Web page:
Independent, post-Brexit Scotland - would there be a hard border with England?

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Suppose Brexit happens, and the UK leaves the EU without a customs union. Scotland then has a 2nd independence referendum on the basis that they voted heavily to stay within the EU, and Scotland ends up leaving the UK. Scotland then tries to rejoin the EU, and has the support of the other 27 nations.

What would be the situation with the English-Scottish border? I'd assume that a hard border between the two would be fairly unpalatable and possibly not even practical. Would Scotland need to become an EU backstop (i.e. comply with applicable English/Welsh laws / tariffs / immigration policy ..), effectively reversing the UK/EU backstop situation in Northern Ireland?

Algy Taylor

Posted 2019-04-30T21:15:33.777

Reputation: 396

Question was closed 2019-05-07T11:07:32.467

9Why would a hard border be impractical? There are only a handful of roads that cross the border, which is very short compared to most countries, and very different to NI where the border is half the circumference of the country. – Mike Brockington – 2019-05-01T10:46:45.483

1@MikeBrockington - from what I understand, there's a fair amount of cross-border traffic (e.g. Dumfries - Carlisle or around Berwick), so having a hard border could heavily impact those communities. I imagine there's also a fair amount of trade between England/Wales/NI and Scotland, and having different regulations for both wouldn't be particularly helpful (if they tories get their way, probably in making Scottish produce more expensive since I'd assume over time EU regulation will be stricter than England-Wales and maybe NI) – Algy Taylor – 2019-05-01T11:02:55.873

7There is certainly a fair amount of trade currently with the EU, so there is a trade-off (excuse the pun) to be made somewhere. – Mike Brockington – 2019-05-01T11:05:09.060

2@Abigail on the contrary, I believe the intention is to have a transition period before the actual separation from the UK so that EU membership can be as uninterrupted as possible. – pjc50 – 2019-05-01T12:27:44.077

@pjc50 that could be the intention, but it doesn't seem terribly likely at this point. – phoog – 2019-05-01T14:30:05.903

@phoog on what basis? – pjc50 – 2019-05-01T16:04:45.190

1@pjc50 on the basis that the UK is likely to leave in six months, and the UK government has basically said that they will not countenance another referendum on Scotland's departure from the UK. So it looks likely that the UK will leave the EU before Scotland can leave the UK, in which case Scotland's EU membership will be interrupted. Furthermore, it strikes me as unlikely, though possible, that the EU would countenance accession negotiations with Scotland before Scotland's independence, especially not while the UK remains a member. – phoog – 2019-05-01T16:21:31.377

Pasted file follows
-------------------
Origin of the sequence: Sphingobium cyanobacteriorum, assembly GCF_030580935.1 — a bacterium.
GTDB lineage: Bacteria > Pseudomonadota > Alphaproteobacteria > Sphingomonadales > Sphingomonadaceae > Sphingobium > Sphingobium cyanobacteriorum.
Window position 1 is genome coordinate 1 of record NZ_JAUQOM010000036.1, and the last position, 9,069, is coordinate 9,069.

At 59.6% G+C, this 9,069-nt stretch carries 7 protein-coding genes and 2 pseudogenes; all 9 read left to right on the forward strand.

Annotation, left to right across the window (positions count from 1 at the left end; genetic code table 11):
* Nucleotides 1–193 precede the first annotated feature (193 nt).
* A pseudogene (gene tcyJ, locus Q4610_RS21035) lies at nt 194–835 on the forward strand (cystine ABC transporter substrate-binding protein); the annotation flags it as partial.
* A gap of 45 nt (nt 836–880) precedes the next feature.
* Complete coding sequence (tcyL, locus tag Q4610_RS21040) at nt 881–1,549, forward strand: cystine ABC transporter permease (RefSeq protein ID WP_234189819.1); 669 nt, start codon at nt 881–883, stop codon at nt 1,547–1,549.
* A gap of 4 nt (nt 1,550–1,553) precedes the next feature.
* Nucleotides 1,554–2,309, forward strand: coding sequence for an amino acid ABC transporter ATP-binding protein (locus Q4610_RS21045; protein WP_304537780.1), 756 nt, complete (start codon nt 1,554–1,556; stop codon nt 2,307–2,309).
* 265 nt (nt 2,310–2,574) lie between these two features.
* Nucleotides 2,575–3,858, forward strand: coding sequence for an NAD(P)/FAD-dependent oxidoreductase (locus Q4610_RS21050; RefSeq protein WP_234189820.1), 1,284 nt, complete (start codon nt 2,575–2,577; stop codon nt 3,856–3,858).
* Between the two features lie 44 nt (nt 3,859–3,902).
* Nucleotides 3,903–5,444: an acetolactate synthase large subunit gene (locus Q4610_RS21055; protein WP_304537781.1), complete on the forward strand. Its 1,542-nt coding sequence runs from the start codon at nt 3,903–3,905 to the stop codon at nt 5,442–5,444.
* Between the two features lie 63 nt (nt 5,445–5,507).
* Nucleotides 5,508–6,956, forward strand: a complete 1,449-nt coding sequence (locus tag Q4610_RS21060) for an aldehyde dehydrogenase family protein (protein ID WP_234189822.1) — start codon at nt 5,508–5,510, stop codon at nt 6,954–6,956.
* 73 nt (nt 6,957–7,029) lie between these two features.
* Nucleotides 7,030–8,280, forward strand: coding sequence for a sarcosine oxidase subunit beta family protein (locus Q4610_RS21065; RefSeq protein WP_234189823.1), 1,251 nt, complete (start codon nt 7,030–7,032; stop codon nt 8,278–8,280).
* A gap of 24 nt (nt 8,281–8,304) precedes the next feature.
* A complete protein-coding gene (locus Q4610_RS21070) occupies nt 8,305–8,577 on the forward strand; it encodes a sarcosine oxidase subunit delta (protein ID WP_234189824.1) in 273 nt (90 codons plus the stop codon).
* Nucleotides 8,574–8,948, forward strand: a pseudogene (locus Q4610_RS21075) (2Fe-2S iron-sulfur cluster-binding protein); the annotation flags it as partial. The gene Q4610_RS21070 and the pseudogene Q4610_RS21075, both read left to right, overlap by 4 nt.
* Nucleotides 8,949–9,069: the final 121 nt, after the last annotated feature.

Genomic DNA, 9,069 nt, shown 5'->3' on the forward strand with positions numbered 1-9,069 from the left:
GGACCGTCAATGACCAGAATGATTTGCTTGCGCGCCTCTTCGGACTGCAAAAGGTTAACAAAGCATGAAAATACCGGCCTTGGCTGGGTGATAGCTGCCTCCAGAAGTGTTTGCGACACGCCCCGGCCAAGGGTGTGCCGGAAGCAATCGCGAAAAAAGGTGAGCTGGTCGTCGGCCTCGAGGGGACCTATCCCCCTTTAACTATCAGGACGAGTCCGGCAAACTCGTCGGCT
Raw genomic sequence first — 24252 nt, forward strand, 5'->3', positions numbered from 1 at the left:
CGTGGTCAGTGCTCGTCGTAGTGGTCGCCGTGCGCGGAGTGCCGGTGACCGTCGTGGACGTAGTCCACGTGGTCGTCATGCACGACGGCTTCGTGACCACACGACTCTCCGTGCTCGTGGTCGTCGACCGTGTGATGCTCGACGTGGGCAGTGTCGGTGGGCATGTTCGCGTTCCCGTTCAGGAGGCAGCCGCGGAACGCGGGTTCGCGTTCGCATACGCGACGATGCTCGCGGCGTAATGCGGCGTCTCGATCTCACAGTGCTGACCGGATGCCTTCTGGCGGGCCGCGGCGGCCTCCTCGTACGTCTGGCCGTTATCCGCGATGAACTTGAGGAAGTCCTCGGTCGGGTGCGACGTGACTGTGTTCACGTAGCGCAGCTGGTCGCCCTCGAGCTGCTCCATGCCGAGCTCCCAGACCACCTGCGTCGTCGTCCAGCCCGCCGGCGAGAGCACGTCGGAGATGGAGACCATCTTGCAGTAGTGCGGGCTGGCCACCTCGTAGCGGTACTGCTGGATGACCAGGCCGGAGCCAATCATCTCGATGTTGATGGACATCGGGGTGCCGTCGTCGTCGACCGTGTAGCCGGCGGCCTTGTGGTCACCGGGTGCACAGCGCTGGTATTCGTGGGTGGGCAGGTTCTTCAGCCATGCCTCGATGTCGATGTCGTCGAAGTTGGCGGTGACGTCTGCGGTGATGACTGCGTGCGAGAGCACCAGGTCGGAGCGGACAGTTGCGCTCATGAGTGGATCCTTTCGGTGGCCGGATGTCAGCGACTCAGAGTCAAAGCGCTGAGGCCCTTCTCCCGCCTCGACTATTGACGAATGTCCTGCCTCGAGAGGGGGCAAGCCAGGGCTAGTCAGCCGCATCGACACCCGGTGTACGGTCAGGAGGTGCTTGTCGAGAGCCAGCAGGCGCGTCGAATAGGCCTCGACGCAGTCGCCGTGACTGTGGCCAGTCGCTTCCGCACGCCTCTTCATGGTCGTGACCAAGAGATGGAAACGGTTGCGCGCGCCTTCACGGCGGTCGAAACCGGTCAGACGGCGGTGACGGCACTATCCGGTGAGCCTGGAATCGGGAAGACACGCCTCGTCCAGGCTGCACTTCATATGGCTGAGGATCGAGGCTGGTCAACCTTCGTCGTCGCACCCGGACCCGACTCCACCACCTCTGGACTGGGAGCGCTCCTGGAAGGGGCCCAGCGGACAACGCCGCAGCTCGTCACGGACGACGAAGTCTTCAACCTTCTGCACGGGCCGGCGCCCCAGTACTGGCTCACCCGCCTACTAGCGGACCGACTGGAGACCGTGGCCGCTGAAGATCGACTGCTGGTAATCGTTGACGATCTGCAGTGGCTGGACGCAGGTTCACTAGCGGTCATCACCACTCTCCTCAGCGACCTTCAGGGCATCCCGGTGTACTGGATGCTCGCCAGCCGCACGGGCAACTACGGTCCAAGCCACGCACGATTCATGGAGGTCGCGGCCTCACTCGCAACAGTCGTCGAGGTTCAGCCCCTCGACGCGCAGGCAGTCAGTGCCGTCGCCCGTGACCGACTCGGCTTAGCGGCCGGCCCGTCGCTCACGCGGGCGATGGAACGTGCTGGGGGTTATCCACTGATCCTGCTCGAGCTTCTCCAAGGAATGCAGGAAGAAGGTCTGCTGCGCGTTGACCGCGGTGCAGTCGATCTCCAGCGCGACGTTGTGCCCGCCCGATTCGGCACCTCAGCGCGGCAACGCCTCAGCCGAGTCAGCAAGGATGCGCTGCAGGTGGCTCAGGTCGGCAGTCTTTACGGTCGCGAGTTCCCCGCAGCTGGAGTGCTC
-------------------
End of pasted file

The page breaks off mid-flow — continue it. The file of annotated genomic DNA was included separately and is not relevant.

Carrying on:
@Abigail: Why would there necessarily be a hard border between England and Scotland, any more than there used to be a hard border between the US and Canada? (I grew up a couple hundred miles from the US/Canadian border, when even the coins were interchangable :-)) – jamesqf – 2019-05-01T16:48:01.543

1@photo Every delay has made Brexit less likely; in six months the UK still will not have a supportable Brexit plan. It was basically over at the second extension. – pjc50 – 2019-05-01T16:54:22.410

A hard wall, as seen in the movie Doomsday.

– bishop – 2019-05-01T18:09:43.900

Most of the answers assume that without continuous subsidy from England, the Scottish economy is viable. Unfortunately, the oil price crash disproved that economic fairytale before enough Scots bought the lie to vote for independence last time around. But the English can still hope for better luck next time... – alephzero – 2019-05-02T00:19:43.437

1There's a few comments here that are very charged on whether Scottish independence is a good thing. To me, that's highly subjective and not what I'm asking about. I'm just interested in one practical aspect of it (the border). – Algy Taylor – 2019-05-02T09:19:22.473

Answers

9

I'd assume that a hard border between the two would be fairly unpalatable and possibly not even practical.

I’m not sure that that is going to be true and I assume you are making a comparison with the Northern Ireland border here. Allow me to very briefly highlight the problems of the Northern Irish border, the only current land border the UK has.

In its current state (both sides EU and Common Travel Area (CTA) members), both goods (Common Market) and people (CTA) can freely cross the border as they desire and no checks are necessary. In the Hard Brexit scenario where the UK does not remain in the Common Market or a customs union, the free movement of goods would be restricted—but people can still pass freely thanks to the CTA. Obviously, people if unchecked can bring goods across the border (which would be smuggling and evasion of customs/taxes), so the people need to be checked to ensure they don’t. This requires border posts or inspections of some sort which, as anybody who studied (Northern) Irish history for 5 minutes should immediately recognise as a pretty bad idea™.

The principle reason why the Irish border is a problem is the history, not the requirement to introduce any kinds of checks. The England–Scotland border has a very different history. The two countries had been fully independent until 1603 and then two kingdoms under a personal union until the Act of Union in 1707. The border between the two has been recognised commonly as a line on the ground for centuries and is even mentioned as one of the oldest extant borders in the world; even after the Act of Union, everyone has always agreed on what is on which side of the border (minor exceptions apply). While in modern times there is little difference between either side of the line (the most obvious probably being the possibility of encountering £1 notes north but not as likely south of it), it would not be hard to reestablish it, i.e. make it more noticeable.